A profitable month
“Finally he’s here!” Říha was welcoming Dr. Martinec exuberantly, “and where’s your wife?”
“Are there none here?” inquired Martinec, pulling a bottle of Jack Daniels from his bag.
“I’ll send you to a reform-school, Aleš,” laughed Říha and the whole company with him.
“What would they want to ‘reform’ about me? Here, I brought Jack,” giving him the bottle. “Šárka will be here any minute – she’s talking on the phone outside.”
“Jack Daniels is only the forerunner of your beautiful wife. Here she is,” said Říha, turning towards the door, “we almost thought you went to another party instead.”
“Hi, David, wow full house! I couldn’t – and wouldn’t want to – go anywhere else! I could hear you from three streets away; it’s the only place to go.”
Rowdy laughter roared from the kitchen. It was Stránský. He and Říha played in Dixiemed band together; he was also responsible for setting up the computer systems in Říha’s Alternative Clinic. Stránský was surely the life of the party. The laughter coming from the small kitchen drew inside Dr. Martinec and his wife, who were eager to catch the end of his story.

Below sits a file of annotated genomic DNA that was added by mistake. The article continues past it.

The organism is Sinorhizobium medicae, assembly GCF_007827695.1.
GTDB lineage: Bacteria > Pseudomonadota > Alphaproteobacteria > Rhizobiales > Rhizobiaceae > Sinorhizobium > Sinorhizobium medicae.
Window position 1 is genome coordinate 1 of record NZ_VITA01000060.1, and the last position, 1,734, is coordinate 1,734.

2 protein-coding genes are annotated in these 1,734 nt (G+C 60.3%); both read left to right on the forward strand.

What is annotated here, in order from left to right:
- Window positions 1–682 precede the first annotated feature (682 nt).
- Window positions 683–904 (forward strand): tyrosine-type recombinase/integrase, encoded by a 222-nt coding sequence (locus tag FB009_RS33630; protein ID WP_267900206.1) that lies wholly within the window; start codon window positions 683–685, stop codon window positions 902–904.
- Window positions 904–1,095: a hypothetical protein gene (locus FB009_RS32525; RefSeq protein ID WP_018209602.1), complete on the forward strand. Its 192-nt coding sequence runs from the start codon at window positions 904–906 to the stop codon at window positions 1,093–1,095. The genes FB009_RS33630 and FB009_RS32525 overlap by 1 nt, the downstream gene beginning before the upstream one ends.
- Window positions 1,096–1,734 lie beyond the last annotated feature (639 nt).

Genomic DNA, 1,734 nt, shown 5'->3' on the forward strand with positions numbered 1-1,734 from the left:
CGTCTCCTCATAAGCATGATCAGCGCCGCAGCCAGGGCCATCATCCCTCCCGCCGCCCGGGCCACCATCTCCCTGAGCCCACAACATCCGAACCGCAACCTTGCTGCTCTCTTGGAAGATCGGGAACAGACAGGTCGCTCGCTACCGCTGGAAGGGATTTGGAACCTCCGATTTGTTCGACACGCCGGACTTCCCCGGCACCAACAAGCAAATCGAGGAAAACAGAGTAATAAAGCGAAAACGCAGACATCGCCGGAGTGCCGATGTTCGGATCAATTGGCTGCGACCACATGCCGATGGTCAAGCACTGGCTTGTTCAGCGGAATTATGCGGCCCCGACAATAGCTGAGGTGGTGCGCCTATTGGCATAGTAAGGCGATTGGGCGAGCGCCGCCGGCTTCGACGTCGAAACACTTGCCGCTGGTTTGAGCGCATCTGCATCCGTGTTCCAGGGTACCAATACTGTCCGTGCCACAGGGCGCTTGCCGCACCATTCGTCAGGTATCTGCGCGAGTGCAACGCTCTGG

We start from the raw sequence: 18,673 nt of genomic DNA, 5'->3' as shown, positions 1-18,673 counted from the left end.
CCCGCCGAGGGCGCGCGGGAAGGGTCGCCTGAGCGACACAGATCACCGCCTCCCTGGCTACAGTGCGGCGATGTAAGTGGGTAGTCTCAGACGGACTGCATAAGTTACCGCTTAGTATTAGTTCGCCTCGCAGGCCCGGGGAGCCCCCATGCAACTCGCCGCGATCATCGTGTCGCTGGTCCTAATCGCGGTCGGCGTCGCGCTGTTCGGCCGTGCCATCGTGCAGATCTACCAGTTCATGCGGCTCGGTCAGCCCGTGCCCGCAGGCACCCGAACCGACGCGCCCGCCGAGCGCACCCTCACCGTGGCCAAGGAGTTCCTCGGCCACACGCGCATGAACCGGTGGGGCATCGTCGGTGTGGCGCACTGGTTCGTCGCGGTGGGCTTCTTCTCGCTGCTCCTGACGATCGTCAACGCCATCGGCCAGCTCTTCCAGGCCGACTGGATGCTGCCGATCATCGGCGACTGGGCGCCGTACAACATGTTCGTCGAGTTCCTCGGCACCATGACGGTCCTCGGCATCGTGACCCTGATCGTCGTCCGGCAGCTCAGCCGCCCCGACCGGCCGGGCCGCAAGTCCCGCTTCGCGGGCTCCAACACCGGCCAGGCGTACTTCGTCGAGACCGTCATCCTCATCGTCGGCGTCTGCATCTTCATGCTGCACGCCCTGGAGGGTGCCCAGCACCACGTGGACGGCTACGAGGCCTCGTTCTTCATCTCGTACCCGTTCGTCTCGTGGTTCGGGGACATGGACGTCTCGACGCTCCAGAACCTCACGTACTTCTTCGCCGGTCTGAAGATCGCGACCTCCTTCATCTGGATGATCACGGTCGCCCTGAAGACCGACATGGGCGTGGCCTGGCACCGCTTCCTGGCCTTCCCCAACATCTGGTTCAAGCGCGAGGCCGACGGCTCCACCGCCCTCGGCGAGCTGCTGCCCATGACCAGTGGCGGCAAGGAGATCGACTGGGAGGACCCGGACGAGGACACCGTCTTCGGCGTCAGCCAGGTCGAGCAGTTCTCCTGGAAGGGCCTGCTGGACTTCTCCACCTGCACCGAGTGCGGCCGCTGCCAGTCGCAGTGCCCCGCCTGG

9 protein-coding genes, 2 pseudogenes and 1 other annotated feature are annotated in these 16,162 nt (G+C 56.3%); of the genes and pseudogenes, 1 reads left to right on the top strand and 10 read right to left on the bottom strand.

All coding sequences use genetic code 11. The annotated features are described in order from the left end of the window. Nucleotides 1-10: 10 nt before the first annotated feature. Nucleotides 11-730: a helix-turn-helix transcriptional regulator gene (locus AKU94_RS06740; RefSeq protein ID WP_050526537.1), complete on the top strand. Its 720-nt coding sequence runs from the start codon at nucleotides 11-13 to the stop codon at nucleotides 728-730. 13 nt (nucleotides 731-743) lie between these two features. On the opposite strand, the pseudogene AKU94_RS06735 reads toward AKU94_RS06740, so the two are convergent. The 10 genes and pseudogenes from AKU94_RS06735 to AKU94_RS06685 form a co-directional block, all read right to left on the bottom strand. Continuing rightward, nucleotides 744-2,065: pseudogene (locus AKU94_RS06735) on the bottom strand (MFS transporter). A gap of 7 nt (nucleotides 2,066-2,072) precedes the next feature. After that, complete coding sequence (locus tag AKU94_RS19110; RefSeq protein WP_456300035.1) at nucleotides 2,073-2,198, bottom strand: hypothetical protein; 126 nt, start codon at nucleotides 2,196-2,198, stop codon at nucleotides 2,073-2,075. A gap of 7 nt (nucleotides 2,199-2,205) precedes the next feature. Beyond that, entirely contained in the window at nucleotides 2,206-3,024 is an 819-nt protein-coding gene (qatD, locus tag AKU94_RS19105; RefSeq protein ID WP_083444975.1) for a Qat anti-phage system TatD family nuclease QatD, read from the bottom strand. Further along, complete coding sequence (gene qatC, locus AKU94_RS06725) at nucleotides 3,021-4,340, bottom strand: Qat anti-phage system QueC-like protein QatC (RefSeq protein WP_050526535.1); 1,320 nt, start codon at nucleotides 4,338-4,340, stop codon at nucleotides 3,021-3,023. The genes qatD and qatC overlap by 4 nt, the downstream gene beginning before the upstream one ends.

Stránský accompanied his anecdote with animated gestures:
“…he thought he’d take a small goofy-looking pill and suddenly he’d be twenty. Instead, it widened the blood vessels in the whole body, but not where he wanted it to. So the idiot took another one, his face turned red like a beet, swelled up, eyes bulging, but nothing else! All dressed up, perfumed, but nothing happened.”
“…it’s a good thing his head didn’t explode!”
“Almost. The best part is…,” everyone laughed so that Stránský had to yell over the crowd,
“and the best part is…that’s not all, the best part is, that she got angry and left, and he got ready as soon as she slammed the door! And then he couldn’t get rid of it for several hours….”
Everyone had a blast. Říha’s Alternative Clinic had been in business for eight months now – the previous one being the first profitable one. That called for a celebration. Especially since new, even greater successes were likely on the horizon. The press had recently published an encouraging article, and now even a few celebrities found their way there.
“David,” it was Martinec’s turn to speak, “each one of us here would like to take a little bit of credit for the successful beginning of your clinic, its profit, and the fact that this June 1997 is the crucial, historical date. But we all know very well that it’s your hard work, and that your professional and economic victories are the fruits of your own determination….”
“…and you chose the prettiest nurses, you dog,” hollered Dr. Štěrba from his armchair.